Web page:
WASHINGTON - Saturday's "Restore Sanity and/or Fear" rally, organized by comedian-newscasters Jon Stewart and Stephen Colbert, was the biggest national political rally of the season. Stewart and Colbert had kept the message of the event under tight wraps. On Saturday, speaking to the crowd, they framed it as a demonstration for national unity and a rejection of fear-mongering by the news media.
But many of the thousands of participants had a more specific political message in mind. And the date of the event, so close to Election Day, was clearly not a coincidence. "Vote Sanity 11.02.10" stickers were distributed throughout the crowd.
Michelle Byers was holding several stickers. "Well, they were technically non-partisan," she said, referring to Stewart and Colbert. "But President Obama and the Democrats are clearly not the fear mongers."
While there were fewer than Stewart's facetious estimate of 10 million attendees, tens of thousands, mostly from the East Coast, but also from as far away as Alaska, converged on the National Mall here. No exact count of attendees is available, but it is clear that the event dwarfed any rally in recent years.
"When I left New York this morning, the newspapers were talking about a Yemen bomb plot," said Shafron Williams, of Jersey City, N.J. "I feel like I took a ‘time out.' I needed this. I'm dancing to the ‘Love Train.'"
Stewart, who embodied "sanity," introduced Yusuf, formerly Cat Stevens, who performed "Peace Train," his 1971 hit song. Colbert, working to "restore fear," interrupted, saying that he wouldn't get on such a train. Then he brought Ozzy Osbourne on to sing "Crazy Train." After a bit of pre-arranged comedic chaos ("I'm not getting on that train!" Stewart yelled at Colbert. "He just said it's going off the rails!"), Osbourne and Yusuf walked off - leaving the stage free for the Ojays, who played "Love Train" uninterrupted.
The atmosphere of the event was far more Lollapalooza than One Nation United, but Stewart delivered a message, first satirically and then seriously.
"This was not a rally to ridicule people of faith, or to look down our noses at people in the heartland, or at activists," Stewart said, "or to say that things are not difficult, because they are. But we live in hard times, not end times."
The Daily Show host took pains to appear non-partisan, assailing "Washington" and the news media in general.
During a "debate" between Stewart and Colbert as to whether sanity or fear should rule, Stewart appeared to win - until Colbert played a montage of fear-inducing media clips, showing everything from bedbugs to terror plots.
"The country's 24 hour political pundit perpetual panic conflictinator [sic] did not cause our problems, but its existence makes solving them that much harder," Stewart said. Taking on the way certain cable television hosts throw hysterical labels around about people they disagree with, he added, "If we amplify everything, we hear nothing. There are terrorists and racists and Stalinists and theocrats, but those are titles that must be earned."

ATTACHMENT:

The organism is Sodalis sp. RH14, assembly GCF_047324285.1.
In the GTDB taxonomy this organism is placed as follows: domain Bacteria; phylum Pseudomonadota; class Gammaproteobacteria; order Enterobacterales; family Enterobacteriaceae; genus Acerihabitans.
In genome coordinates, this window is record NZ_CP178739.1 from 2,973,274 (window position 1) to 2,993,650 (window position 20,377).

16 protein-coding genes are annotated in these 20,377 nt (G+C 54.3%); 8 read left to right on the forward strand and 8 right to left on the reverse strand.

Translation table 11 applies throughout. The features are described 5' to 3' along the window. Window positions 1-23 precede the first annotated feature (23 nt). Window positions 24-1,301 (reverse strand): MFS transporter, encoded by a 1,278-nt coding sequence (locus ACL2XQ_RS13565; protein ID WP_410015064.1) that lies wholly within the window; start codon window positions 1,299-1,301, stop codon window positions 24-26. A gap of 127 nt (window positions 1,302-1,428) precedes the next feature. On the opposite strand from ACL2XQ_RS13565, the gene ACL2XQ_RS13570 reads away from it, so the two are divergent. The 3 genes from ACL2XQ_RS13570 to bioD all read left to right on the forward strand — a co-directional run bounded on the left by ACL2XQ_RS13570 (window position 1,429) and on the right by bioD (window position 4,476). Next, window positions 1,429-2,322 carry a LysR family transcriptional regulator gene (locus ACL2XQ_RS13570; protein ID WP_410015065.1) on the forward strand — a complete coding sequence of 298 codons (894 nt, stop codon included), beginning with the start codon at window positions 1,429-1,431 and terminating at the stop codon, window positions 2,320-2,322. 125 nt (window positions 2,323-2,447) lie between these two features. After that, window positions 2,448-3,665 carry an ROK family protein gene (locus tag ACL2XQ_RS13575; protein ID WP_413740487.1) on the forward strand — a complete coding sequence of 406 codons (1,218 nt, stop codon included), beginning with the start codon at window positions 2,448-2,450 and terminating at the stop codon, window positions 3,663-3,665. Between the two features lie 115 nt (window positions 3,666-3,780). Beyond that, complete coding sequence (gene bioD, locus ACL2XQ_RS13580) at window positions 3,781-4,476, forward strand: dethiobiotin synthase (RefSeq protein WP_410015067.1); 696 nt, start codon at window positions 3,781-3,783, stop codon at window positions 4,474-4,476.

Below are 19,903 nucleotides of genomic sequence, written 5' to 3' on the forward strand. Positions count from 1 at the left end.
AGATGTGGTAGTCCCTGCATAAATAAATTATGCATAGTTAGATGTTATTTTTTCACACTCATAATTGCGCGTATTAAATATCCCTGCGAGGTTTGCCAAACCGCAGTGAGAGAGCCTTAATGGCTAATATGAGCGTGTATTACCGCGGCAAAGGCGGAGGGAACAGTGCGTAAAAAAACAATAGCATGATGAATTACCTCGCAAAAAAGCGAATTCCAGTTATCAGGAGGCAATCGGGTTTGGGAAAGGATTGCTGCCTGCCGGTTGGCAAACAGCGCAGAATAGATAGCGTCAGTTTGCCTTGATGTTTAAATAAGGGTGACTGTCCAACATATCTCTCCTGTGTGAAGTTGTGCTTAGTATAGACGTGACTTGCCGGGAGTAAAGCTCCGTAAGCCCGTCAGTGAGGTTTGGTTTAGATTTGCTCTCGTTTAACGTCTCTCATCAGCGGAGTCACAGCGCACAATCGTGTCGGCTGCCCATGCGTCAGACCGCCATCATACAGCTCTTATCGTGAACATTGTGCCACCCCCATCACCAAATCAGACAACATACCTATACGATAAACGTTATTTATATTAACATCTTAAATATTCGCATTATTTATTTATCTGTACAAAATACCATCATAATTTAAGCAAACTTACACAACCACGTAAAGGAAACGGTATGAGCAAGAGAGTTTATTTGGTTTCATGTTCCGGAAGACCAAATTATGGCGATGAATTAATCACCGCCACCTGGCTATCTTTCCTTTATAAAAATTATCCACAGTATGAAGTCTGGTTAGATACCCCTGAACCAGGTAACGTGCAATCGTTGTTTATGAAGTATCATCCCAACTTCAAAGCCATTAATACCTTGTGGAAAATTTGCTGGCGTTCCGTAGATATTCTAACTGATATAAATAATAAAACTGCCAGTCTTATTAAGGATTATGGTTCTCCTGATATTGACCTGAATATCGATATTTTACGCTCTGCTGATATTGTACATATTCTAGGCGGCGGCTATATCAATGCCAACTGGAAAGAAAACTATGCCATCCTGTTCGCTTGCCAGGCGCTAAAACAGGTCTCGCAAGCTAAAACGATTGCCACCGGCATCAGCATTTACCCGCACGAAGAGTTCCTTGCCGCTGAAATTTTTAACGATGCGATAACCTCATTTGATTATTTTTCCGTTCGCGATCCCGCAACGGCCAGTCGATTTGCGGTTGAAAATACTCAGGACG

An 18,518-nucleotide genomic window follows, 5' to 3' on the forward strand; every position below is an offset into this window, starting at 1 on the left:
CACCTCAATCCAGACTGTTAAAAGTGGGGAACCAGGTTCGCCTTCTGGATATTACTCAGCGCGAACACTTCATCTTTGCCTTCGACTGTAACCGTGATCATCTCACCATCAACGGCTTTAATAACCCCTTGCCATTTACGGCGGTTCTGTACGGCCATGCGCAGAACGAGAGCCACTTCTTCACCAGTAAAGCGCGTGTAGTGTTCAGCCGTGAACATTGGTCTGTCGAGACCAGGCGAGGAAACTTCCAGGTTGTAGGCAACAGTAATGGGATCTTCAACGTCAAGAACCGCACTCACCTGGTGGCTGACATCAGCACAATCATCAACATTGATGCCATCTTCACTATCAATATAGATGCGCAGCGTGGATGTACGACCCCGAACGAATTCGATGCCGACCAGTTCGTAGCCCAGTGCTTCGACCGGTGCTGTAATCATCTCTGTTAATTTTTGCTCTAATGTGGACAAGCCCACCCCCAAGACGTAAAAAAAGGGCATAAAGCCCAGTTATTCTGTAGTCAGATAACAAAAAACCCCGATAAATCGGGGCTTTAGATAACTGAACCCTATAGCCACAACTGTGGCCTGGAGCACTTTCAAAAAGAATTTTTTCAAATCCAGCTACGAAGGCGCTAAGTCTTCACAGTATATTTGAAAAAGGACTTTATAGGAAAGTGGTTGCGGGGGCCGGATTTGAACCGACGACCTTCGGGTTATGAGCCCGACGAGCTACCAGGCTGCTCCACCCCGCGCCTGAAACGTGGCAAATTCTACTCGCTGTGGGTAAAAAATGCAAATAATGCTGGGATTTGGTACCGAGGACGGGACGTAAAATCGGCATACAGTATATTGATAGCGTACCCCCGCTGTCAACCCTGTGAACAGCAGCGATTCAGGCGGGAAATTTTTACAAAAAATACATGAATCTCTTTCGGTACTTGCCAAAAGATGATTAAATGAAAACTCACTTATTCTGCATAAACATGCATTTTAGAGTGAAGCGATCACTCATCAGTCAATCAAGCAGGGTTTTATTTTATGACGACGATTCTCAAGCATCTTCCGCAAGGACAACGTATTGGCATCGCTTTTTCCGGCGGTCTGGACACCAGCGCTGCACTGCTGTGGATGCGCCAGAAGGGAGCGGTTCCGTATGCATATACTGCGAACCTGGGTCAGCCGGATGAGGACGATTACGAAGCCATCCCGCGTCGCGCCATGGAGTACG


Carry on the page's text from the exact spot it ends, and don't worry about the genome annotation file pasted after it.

Continuing his superficially bipartisan theme, Stewart said, "We hear every damn day about how fragile our country is, and how it's a shame that we can't work together. But the truth is we do, we work together every damn day. The only place we don't is [in Washington] or on cable TV. But Americans don't live here or on cable TV."
Conservatives had complained, even before the rally, of "liberal bias" in reporting on the event. As a consequence, the New York Times, CBS, NPR and several other big media outlets banned their staff from attending. These media received a "Fearie" award from Colbert. Since no representatives were on hand to receive the award, Colbert said, "I am forced to present this award to someone with more courage, a seven-year-old girl."
Stewart presented awards for reasonability. He gave one to Velma Hart, who challenged President Obama in a town hall meeting on CNBC. Stewart noted that instead of calling him names or demonizing the president, she raised her concerns in a sensible way - through dialogue.
Right-wing newspapers and Fox News portrayed Hart as an African American woman disenchanted with Obama. But she told the crowd on Saturday, "I appreciated his answer, and I appreciate his answer that he's been giving us every day since."
As soon as Stewart and Colbert announced the Sanity/Fear rally in September, it was apparent it had struck a chord among a public fed up with Glenn Beck and far-right demagogy. The event's Facebook page listed more than 200,000 people planning to attend. Buses offered by Arianna Huffington filled up early, as did the discount Megabus and Bolt Bus services. Chinatown low-cost buses were also sold out, but individuals with cars showed up near those bus stops, offering to drive people down if they'd split tolls. Seemingly everyone who showed up was able to fill - or overfill - their car.
"The true measure of the success of any rally is its intellectual coherence - I'm just kidding. Its color and its size," Stewart said, parodying the bickering over numbers after other demonstrations, "and as I look out here today I can say that we have over 10 million people! What makes it even better is the color I see, the variety I see. I can't believe this is happening! It's a perfect demographic sampling of the American people."
A wide variety of entertainers and celebrities appeared, including Sheryl Crow, Kid Rock, Tony Bennett, Kareem Abdul-Jabbar and others.
While Stewart and Colbert went out of their way to paint the rally as non-partisan (liberal cable hosts were included in the montage of fear-mongering news media, for example), it was clear that the intended target of the rally's polite disagreement was the extreme right tea party movement and its Glenn Beck-type promoters.
Photo: The Oct. 30 Rally to Restore Sanity and/or Fear, on Washington's National Mall. (AP/Carolyn Kaster)